With the COVID-19 pandemic decelerating the world economy and restricting professionals to the confines of their homes, world-wide businesses are disrupted. Though we agree that in-person interactions generate substantial business, it would be correct to say that a similar future crisis might stifle the deals pipeline of companies and significantly hamper high-impact communications. Against this backdrop, it does some justice to consider the traditional way in which humans interact to conduct business and the available alternatives to foster this in the present.

The regular alternatives to face-to-face meetings are emails, calls messengers, video chats, and perhaps even sharing a presentation via any of these methods. However, as any seasoned manager would agree, all these interactions lack human participation and put a significant restriction on details, speed, clarity, etc. in the longer run. A Harvard Business Review report estimates that a face-to-face meeting is 34 times more likely to generate a positive response than an email.

So, what can we do if we can’t meet in person? We simulate reality in a virtual environment!

Virtual Reality (VR) is a 3-D computer-generated and a simulated environment of a real or imagined world where a user can interact with the environment in a lifelike way using special equipment, which is usually an audio-visual enabled pair of goggles. In virtual reality, a person can see, hear, speak, move around, interact with the environment, and in some instances, feel, or smell.

VR enables people and businesses to set up highly interactive virtual conferences. It can substitute a lot of in-person interactions, cutting down significant travel and time investment. Let’s explore these scenarios.

  1. Imagine the world’s leading automotive aftermarket trade fair– Automechanika is happening in Shanghai, where many automotive manufactures are displaying their components, automation, and production technology. Using a VR set, you can immerse yourself in the event virtually, visit different kiosks in the form of virtual room to see their displays, meet and interact with industry leaders and strike a conversation with them. VR makes this possibility a reality – from your living room, while you enjoy a cup of latte! 
  2. Tech conferences organized by analysts like Gartner, ISG, Avasant, etc. can be remotely attended. As these conferences have multiple agendas, multiple virtual rooms can be created for different cohorts. For common speaker sessions, the rest of the audience can be seated in simulated rooms and muted for better focus.
  3. The idea of customer visits can be overhauled, leveraging virtual environments. With the help of a VR set, customers can walk through a virtual campus, watch guided 3-D enabled demos and tours – this would be an immersive experience!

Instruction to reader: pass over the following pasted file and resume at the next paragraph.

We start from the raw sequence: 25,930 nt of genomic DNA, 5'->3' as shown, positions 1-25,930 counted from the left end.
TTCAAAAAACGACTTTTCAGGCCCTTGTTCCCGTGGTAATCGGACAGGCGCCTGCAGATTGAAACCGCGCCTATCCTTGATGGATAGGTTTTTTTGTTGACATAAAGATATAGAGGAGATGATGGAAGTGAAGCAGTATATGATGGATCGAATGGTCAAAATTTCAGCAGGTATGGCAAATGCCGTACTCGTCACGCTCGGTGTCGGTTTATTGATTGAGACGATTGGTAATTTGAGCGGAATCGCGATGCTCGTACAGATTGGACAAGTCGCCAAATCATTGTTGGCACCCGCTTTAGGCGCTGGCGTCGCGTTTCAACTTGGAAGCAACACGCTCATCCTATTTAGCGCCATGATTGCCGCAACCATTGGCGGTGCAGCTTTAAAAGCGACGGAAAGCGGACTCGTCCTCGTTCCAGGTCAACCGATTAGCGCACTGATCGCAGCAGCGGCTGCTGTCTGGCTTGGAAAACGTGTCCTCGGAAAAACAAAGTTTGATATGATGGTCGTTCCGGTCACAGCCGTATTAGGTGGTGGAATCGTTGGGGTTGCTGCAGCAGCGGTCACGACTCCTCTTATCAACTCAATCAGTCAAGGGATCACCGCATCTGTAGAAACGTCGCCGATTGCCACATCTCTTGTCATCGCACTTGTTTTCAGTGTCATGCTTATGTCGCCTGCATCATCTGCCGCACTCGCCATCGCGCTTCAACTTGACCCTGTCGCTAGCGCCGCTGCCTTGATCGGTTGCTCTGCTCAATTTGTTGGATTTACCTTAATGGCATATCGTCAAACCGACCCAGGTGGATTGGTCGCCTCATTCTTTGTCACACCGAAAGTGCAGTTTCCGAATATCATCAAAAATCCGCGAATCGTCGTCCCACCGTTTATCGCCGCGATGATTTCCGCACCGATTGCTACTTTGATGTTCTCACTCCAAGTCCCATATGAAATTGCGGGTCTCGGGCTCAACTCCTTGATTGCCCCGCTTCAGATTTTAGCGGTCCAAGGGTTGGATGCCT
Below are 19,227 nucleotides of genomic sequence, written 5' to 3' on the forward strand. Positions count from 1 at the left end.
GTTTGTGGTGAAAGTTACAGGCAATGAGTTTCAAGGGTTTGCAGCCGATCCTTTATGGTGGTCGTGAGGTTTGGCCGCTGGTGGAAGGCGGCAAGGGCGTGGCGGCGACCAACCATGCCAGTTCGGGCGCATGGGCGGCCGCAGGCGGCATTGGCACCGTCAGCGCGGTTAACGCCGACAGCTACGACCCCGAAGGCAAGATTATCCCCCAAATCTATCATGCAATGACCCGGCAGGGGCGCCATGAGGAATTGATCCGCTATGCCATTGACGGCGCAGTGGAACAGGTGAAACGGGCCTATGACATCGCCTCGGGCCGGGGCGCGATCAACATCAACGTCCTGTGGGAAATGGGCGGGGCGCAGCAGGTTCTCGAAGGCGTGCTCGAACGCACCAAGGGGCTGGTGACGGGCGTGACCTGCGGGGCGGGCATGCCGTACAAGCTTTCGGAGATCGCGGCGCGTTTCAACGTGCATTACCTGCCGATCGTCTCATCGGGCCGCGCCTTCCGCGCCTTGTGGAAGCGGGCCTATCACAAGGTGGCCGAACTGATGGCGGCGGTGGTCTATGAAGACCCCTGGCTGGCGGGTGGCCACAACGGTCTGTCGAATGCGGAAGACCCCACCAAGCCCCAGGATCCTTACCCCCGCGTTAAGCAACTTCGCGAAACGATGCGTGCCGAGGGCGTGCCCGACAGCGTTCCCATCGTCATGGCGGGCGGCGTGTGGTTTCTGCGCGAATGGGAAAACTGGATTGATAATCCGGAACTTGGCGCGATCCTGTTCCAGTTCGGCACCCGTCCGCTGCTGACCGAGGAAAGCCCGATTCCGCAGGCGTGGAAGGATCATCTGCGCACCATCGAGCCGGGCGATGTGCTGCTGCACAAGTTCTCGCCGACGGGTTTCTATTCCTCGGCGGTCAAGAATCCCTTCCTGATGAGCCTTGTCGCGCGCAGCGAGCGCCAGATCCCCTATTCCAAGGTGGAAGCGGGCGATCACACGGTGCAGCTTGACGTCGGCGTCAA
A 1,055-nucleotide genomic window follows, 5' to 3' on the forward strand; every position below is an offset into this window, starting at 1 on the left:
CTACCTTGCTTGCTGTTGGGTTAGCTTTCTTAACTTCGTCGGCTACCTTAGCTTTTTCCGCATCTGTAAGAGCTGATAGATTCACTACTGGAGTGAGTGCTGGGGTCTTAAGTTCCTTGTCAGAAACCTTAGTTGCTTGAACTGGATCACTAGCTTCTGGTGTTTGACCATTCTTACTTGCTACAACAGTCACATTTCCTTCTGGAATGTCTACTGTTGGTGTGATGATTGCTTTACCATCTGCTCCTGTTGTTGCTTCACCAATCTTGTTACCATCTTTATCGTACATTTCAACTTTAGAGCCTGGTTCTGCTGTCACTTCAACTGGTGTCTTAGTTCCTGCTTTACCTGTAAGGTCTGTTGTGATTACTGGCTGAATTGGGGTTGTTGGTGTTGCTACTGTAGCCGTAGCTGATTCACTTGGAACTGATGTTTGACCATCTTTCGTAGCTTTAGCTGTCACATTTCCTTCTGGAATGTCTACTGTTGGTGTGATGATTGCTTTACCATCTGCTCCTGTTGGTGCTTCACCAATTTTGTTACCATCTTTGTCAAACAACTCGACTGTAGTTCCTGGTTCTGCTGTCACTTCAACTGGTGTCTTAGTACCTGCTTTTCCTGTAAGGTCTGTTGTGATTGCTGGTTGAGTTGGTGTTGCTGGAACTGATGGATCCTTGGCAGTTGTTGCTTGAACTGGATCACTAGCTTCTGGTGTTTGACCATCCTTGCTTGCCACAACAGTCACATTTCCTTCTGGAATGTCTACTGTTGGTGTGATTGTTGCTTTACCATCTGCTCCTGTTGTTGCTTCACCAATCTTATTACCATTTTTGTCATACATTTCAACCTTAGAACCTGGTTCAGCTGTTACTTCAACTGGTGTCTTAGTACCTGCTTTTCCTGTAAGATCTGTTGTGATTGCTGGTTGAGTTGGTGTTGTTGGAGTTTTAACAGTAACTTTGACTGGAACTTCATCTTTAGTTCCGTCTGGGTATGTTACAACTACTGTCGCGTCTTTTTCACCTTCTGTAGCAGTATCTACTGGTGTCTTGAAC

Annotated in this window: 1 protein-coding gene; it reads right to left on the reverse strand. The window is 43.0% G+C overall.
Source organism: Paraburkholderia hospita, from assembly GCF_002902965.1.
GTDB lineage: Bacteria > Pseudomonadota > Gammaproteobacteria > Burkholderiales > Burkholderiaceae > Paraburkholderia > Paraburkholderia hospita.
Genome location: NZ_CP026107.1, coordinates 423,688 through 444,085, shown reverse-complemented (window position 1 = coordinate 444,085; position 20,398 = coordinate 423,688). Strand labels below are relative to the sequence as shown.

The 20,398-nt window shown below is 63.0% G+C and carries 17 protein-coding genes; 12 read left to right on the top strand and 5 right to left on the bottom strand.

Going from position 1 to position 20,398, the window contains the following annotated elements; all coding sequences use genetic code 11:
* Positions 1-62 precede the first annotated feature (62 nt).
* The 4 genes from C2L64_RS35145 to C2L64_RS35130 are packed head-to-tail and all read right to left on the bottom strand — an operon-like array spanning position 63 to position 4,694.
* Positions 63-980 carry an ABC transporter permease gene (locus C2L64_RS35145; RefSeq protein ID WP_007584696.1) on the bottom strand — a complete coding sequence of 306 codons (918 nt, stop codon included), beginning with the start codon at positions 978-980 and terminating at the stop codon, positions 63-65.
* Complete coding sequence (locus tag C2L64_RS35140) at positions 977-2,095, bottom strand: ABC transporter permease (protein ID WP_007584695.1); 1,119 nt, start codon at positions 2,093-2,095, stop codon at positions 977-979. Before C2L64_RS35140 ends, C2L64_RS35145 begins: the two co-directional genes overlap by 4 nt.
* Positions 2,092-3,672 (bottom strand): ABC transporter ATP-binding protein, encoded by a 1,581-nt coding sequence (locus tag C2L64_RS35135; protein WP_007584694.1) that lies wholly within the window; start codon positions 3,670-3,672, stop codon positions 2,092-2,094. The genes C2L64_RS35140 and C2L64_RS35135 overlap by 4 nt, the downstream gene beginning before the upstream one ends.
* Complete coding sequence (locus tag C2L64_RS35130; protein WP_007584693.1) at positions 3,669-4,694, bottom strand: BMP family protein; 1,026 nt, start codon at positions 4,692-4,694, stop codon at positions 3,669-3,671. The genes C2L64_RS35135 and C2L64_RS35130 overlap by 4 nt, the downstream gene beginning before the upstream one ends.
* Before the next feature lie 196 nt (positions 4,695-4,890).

4. For MNCs, annual conventions of senior leadership, board members, or cross-functional teams for various purposes like training, new deals/proposals, strategy meetings, and appraisal is typical. Associates from different global locations fly to attend such meetings. VR is ideal for hosting such conventions remotely in a fully simulated environment – bringing together larger teams impeccably.

While there can be multiple applications of VR in various industries, it can be impactful only if the experience adds measurable value. This implies that the sensory input should be of high quality and visuals must be in high definition with a high frame speed to capture movement or gestures. Attention to detail like architecture expansion and the use of haptic gloves for handshake will thrust a seamless user experience. Locomotion in VR is provided with teleportation, which is controlled by a joystick. Omni-directional treadmill eliminates teleportation glitches and any sensory discomfort by allowing the user to walk in all directions indefinitely within the confines of his or her space.

Large-scale adoption of VR makes a strong business case for companies as well. One of the best VR headsets – Oculus Quest’s one-time investment cost is around $400, which matches the expense of a one-way international flight ticket. Hence, the exceeding transportation costs for attending conferences and business meets can be significantly reduced. Also, all the infrastructure costs of renting/building a space for conducting large meetings like rent, electricity, water, network costs can be truncated to near zero-levels. Employees would no longer need to travel long distances and thus condense the travel time, which can be devoted to core company tasks. This profound reduction in travel will also lead to low carbon emissions, contributing to the well-being of the environment.

The video game industry has used VR since the 1990s. Currently, brimming sectors like real estate, automotive, healthcare, retail, and education are also examining how to best harness its potential.  As the VR technology evolves, making itself deeply engaging and cost-effective, organizations cannot overlook the multiple benefits it offers – facilitating impactful meetings with external/internal stakeholders. In due course, VR will shatter physical barriers and reform peer-to-peer interaction.

How about a future scenario where an on-site delivery manager virtually joins a performance appraisal meeting in Pune, leads a guided virtual tour of a remote facility in the afternoon, and then concludes his day by attending a Google Cloud summit in another continent– all from his home/virtual office!

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Tanuj Kukreti

Posted by Tanuj Kukreti

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